# What is Subtraction with Regrouping?

Instructor: T.J. Hoogsteen

T.J. is currently a grade 5 teacher and Vice-Principal. He has a master's degree in Educational Administration and is working toward an Ed.D. in Educational Leadership.

In this lesson you will learn what regrouping means, why it is important, when it is needed in subtraction, and how to do it. You will get a chance to practice regrouping during the quiz.

## What Is Regrouping?

Everyone at one time or another has played a game with a group of friends when all of a sudden another friend comes along and wants to join in. This leaves the group with a dilemma: how do they include their friend and still make sure that the teams are evenly matched? One choice the friends can make is to regroup; that is, to borrow or move a friend or two to another team to make sure that each team has enough to play.

That is much like regrouping in subtraction, which is when we borrow from one group and give to another so that the operation can be completed. Regrouping doesn't always need to be done in every subtraction problem, but when it is necessary it's a very important step that, if skipped, can mess up a calculation.

## When Is Regrouping Required?

So when exactly do you need to regroup? Here's an example of a two digit subtraction equation that needs regrouping, written vertically: As with other basic operation equations, you always start working in the far right column - the ones column - and subtract the bottom digit from the top digit. In most subtraction situations, you can't subtract a bigger number from a smaller number. But here, you will notice the top digit (7) is smaller than the bottom digit (9).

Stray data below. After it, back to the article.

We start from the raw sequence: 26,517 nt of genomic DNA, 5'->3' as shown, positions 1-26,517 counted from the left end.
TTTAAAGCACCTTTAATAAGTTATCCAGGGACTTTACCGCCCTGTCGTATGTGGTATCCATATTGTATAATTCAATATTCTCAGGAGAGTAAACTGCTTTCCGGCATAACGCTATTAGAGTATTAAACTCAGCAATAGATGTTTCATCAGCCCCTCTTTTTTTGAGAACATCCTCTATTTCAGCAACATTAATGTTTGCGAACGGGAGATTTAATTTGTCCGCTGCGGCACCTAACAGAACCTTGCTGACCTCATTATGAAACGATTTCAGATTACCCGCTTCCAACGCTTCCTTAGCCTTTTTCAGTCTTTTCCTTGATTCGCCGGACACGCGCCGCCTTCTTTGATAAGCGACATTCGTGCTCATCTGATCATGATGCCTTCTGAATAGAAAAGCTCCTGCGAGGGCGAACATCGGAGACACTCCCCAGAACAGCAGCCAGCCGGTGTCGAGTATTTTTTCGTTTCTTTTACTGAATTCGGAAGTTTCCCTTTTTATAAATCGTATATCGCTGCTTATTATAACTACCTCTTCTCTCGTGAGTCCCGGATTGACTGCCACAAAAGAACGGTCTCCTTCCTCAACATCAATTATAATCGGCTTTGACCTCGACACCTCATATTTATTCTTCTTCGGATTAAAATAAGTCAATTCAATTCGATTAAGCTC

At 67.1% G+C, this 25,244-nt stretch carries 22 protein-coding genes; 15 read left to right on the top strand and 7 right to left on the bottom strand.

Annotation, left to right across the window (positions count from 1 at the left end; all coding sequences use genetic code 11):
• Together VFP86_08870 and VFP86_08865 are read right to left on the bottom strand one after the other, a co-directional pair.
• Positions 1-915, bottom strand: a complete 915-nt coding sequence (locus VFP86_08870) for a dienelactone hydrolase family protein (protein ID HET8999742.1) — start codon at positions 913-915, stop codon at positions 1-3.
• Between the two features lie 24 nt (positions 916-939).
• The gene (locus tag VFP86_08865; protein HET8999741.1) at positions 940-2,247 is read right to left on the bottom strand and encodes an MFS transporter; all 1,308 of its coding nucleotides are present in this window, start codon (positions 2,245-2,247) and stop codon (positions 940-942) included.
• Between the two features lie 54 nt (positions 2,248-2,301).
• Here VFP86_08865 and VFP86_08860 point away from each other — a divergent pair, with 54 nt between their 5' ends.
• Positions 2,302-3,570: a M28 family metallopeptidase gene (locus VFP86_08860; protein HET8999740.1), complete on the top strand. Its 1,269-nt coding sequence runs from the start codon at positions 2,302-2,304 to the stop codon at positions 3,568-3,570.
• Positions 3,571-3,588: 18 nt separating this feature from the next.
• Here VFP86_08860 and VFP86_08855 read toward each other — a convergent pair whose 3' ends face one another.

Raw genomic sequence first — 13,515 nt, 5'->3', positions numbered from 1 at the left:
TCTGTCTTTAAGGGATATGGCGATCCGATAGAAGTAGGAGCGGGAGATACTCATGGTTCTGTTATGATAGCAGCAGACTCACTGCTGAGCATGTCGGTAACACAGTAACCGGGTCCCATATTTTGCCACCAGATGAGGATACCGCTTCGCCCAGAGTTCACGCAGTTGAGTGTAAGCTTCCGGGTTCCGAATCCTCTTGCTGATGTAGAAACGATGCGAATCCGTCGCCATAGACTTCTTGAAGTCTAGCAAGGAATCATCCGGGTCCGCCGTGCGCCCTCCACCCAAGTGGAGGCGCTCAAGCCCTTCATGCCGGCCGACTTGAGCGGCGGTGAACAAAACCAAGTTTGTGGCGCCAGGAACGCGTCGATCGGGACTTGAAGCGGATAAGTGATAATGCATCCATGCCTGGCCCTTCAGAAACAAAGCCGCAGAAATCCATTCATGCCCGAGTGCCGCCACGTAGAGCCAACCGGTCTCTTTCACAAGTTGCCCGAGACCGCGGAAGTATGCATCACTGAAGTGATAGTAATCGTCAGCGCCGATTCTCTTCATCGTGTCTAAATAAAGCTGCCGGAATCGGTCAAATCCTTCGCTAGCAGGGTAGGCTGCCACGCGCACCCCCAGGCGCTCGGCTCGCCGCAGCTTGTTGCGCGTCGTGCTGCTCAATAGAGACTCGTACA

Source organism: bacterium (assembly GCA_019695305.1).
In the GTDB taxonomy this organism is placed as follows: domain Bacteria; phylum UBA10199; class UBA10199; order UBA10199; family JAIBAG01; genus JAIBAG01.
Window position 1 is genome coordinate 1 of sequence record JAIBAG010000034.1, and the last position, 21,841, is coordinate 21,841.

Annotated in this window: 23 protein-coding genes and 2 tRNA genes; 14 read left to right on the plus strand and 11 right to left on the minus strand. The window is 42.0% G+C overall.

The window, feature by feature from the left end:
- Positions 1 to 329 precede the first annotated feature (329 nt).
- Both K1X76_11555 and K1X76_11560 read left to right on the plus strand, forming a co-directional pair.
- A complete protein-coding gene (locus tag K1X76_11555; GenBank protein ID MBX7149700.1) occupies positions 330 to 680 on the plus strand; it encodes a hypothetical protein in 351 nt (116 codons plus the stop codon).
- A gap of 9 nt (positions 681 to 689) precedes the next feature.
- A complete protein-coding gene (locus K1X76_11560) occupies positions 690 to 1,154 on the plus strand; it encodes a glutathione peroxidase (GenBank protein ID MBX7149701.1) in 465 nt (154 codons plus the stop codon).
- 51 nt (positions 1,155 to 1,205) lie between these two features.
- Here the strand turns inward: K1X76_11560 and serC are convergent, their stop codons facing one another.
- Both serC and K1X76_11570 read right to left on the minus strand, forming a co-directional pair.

When the top digit is less than the bottom digit, you need regrouping. To regroup, you borrow one ten from the tens column and add it to the ones column.

## How to Regroup

Now I'll demonstrate two different ways to represent regrouping. First, with base ten blocks.

Here's 37: When I try to take away 9 ones, I notice I only have 7 so I can't. So I borrow a 10 from the tens column. Now I have 17 ones. And I can take away 9. Then I'm left with 8.

Here is what the same process looks like when it is written: I can't subtract 9 from 7, so I regroup and borrow a 10 (I do this by crossing out the 3, subtracting 1 and making it 2, and adding a 10 to the ones column). Now I have 17 ones and I can subtract 9. I'm left with 8 ones.

Now to finish my equation, I just subtract the 2 digit in the tens column (2-1). My solution is 18.

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